It's not unusual to find strange items along road shoulders, but David Shiffler's discovery along a New Mexico road last October deserves special mention. While taking a pee break, the 3-year-old toddler decided to do a little excavation with his yellow Tonka backhoe. According to The Denver Post, he came back to the car with a one-inch-square fragment, which he claimed was a dinosaur egg. "Yeah, right," replied his dad, who forgot about it until a lecture at a local museum sparked his curiosity. Sure enough, David was right, and as it turns out, it's also the oldest dinosaur egg ever found in New Mexico - an incredibly rare, Jurassic-era find dating back 150 million years.
When paleontologist Spencer Lucas asked David
how he knew it was a dinosaur egg, he looked up momentarily from
his backhoe work. "I just knew it," he
New Mexico Gov. Gary Johnson is wishing his state highway workers
were as alert as little David. He recently cracked this joke on a
morning radio talk show: "Q: What's big and orange and sleeps four?
A: A state highway department dump truck." Johnson's remark drew an
angry fax from the State Highway Department: "We do not find this
humorous," read the fax. "We take pride in our department and in
our jobs. We are tired of the governor constantly demeaning state
employees," reported the Albuquerque Journal. Johnson's office
backpedaled with another wisecrack: "Q: What is round and brown and
sleeps 26? A: The governor's office."
is a highway project in New Mexico to make the governor proud.
Since the state installed lights along Highway 666 four years ago,
accidents have decreased by 30 percent, reports Indian Country
Today. The credit mostly goes to Nancy Bill, a Navajo employed by
the Indian Health Services. Because virtually all the people killed
along the notoriously dangerous "devil's highway" were drunk
Indians walking between Gallup and the reservation, state and
federal officials had dismissed the deaths as an incurable social
problem. Nancy Bill saw real people behind the statistics and knew
something could be done; she badgered federal, state, Navajo and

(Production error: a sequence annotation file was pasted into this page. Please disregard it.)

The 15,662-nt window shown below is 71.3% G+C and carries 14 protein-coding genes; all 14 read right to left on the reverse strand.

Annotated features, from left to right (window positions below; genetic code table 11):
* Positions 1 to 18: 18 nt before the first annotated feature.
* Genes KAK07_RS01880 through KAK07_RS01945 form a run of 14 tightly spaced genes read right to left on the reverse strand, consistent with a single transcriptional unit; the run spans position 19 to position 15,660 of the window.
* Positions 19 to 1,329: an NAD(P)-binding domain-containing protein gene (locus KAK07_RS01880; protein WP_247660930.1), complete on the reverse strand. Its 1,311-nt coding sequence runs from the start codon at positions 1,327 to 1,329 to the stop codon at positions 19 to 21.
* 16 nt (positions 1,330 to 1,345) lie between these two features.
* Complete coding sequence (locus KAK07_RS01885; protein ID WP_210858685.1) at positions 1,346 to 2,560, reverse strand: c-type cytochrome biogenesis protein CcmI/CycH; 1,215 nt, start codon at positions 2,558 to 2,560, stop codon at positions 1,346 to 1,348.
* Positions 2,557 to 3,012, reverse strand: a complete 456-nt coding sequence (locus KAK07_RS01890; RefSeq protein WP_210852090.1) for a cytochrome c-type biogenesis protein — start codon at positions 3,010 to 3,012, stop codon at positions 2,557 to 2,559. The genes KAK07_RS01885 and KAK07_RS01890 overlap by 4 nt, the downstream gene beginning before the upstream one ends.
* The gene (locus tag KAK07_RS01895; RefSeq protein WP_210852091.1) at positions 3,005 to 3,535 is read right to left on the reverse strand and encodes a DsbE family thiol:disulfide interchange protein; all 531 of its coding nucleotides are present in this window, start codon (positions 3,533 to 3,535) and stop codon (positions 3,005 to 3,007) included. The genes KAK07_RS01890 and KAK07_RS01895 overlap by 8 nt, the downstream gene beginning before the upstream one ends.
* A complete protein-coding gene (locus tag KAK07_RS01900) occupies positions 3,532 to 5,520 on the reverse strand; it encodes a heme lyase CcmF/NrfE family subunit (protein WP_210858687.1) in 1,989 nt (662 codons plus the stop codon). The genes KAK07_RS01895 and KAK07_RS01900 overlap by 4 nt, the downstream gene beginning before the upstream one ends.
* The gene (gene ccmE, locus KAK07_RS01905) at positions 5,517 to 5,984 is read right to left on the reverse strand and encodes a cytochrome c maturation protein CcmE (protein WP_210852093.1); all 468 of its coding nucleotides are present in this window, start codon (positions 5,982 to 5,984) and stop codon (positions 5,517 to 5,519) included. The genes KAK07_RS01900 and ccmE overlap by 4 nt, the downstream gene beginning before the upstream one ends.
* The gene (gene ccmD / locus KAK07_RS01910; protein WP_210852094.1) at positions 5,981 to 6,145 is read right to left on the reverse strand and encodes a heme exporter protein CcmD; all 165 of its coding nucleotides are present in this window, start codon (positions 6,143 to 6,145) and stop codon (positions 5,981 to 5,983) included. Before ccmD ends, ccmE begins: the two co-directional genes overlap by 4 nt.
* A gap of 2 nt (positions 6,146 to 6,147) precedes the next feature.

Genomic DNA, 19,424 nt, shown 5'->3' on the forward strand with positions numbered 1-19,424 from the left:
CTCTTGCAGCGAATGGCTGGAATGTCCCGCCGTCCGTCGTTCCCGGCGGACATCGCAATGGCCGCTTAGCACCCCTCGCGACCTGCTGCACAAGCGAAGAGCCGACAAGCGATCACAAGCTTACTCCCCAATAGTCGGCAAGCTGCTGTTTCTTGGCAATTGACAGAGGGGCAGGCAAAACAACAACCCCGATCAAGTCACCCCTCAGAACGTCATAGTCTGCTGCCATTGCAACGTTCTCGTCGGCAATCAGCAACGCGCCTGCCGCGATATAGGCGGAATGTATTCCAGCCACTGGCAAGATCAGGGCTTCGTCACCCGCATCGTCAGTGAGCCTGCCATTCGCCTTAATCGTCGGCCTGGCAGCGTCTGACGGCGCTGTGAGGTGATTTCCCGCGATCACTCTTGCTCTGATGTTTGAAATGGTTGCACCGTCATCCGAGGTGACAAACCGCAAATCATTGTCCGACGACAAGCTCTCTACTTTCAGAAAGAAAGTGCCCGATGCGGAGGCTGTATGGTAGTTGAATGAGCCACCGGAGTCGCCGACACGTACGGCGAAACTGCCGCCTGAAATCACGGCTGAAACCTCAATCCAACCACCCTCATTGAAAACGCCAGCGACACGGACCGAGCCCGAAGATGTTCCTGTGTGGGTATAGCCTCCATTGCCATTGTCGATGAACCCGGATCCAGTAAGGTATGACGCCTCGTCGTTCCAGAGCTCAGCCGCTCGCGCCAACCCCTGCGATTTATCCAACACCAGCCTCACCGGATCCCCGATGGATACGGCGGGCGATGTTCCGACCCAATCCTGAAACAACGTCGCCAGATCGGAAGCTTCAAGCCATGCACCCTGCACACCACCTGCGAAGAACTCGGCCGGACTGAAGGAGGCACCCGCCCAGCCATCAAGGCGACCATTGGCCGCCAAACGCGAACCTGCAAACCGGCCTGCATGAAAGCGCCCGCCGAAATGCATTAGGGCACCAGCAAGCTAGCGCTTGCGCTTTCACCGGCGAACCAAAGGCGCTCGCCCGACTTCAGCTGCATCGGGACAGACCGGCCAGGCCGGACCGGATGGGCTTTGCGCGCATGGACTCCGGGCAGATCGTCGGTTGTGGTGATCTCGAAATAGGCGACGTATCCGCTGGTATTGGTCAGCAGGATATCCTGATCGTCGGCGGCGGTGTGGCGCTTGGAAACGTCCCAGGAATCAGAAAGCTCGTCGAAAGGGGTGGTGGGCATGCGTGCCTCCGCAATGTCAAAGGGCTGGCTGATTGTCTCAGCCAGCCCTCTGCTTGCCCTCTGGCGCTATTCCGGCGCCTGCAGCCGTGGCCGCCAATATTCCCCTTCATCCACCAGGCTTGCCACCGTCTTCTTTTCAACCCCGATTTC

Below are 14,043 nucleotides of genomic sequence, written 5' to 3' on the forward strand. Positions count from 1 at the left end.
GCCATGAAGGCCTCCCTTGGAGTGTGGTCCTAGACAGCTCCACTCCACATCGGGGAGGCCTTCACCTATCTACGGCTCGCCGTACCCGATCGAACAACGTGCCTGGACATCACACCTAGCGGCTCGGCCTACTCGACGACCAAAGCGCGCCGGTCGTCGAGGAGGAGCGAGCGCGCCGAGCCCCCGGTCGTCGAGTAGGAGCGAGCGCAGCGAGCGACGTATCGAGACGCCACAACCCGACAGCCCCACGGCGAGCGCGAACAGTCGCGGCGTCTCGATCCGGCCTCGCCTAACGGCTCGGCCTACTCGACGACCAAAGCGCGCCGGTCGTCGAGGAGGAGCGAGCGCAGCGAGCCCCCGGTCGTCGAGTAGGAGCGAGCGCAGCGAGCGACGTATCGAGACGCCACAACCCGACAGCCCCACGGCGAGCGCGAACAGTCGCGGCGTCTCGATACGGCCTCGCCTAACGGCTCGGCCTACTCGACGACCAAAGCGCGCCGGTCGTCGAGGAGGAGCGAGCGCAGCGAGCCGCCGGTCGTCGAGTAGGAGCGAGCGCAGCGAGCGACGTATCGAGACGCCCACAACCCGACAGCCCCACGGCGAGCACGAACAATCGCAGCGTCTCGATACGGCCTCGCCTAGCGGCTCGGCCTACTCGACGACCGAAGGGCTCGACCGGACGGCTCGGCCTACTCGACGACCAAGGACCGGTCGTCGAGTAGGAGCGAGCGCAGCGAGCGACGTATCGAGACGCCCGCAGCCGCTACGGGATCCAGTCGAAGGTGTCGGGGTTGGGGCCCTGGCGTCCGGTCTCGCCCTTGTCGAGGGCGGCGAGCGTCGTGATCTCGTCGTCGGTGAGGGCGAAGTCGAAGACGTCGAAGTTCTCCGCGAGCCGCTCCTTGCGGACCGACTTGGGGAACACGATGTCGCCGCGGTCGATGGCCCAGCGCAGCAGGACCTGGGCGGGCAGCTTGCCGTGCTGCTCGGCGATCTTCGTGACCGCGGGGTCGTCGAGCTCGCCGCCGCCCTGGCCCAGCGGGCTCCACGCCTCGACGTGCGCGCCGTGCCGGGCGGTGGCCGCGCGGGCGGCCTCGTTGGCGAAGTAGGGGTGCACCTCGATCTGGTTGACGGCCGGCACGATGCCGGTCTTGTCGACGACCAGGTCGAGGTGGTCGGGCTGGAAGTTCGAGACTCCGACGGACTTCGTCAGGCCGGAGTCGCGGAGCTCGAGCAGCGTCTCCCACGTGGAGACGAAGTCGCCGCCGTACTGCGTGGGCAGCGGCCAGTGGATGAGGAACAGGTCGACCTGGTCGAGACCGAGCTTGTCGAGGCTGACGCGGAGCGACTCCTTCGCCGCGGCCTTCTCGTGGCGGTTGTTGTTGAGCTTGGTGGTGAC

local agencies until the lights went on.
that Highway 666 has a better safety record, perhaps another road
can claim the nickname "devil's highway." Washington state sports a
few ripe candidates: Some road beds made of shredded tires are
bursting into flames and oozing oil, according to the Associated
Press. Scientists say they're not sure exactly what's happening to
the submerged tires, but it seems that pressure, water and microbes
are breaking them down much the way vegetables decay in a compost
pile. It also seems to be a matter of thickness; the worst cases
have happened where tires are piled more than 20-feet deep. A
solution may be at hand: Dana Humphrey, a civil-engineering
professor who encouraged the use of the recycled tires, says,
"They're going to go in and take the part that's burning out."
nickname is meant to attract travelers, not scare them away: Nevada
state muckety-mucks recently christened Highway 375 the
"Extraterrestrial Highway," and now signs are up featuring two
spaceships. The highway borders a top secret Air Force range where
the government is rumored to store alien spacecraft. "Trust me when
I tell you there are weird things in the sky here," a local radio
show host told an Albuquerque Journal reporter. "It's an
appropriate name." As hoped, some 1,000 tourists and reporters
stopped in at the Little A'Le'Inn in Rachel, Nev., during the April
18 dedication ceremony, to buy plastic alien statues and to talk
about strange stuff in the sky.
there's this classic highway story from Jim Fletcher, an HCN
subscriber from Nebraska. Some years ago, Fletcher tells us, his
friend "T-Bone" was stuck behind a battered pickup truck on a
Montana highway. When he finally reached a place where he could
pass, the truck made a sharp left down a gravel road without even
the hint of a signal. T-Bone blasted his horn and made the old man
stop. "Use your turn signal next time," he yelled. The Montanan
responded: "Sonny, I've turned at that spot for 83 years, everybody
knows I turn there."
Heard around the West invites readers to get involved in the
column. Send any tidbits that merit sharing - small-town newspaper
clips, personal anecdotes, relevant bumpersticker slogans. The
definition remains loose. Heard, HCN, Box 1090, Paonia, CO 81428 or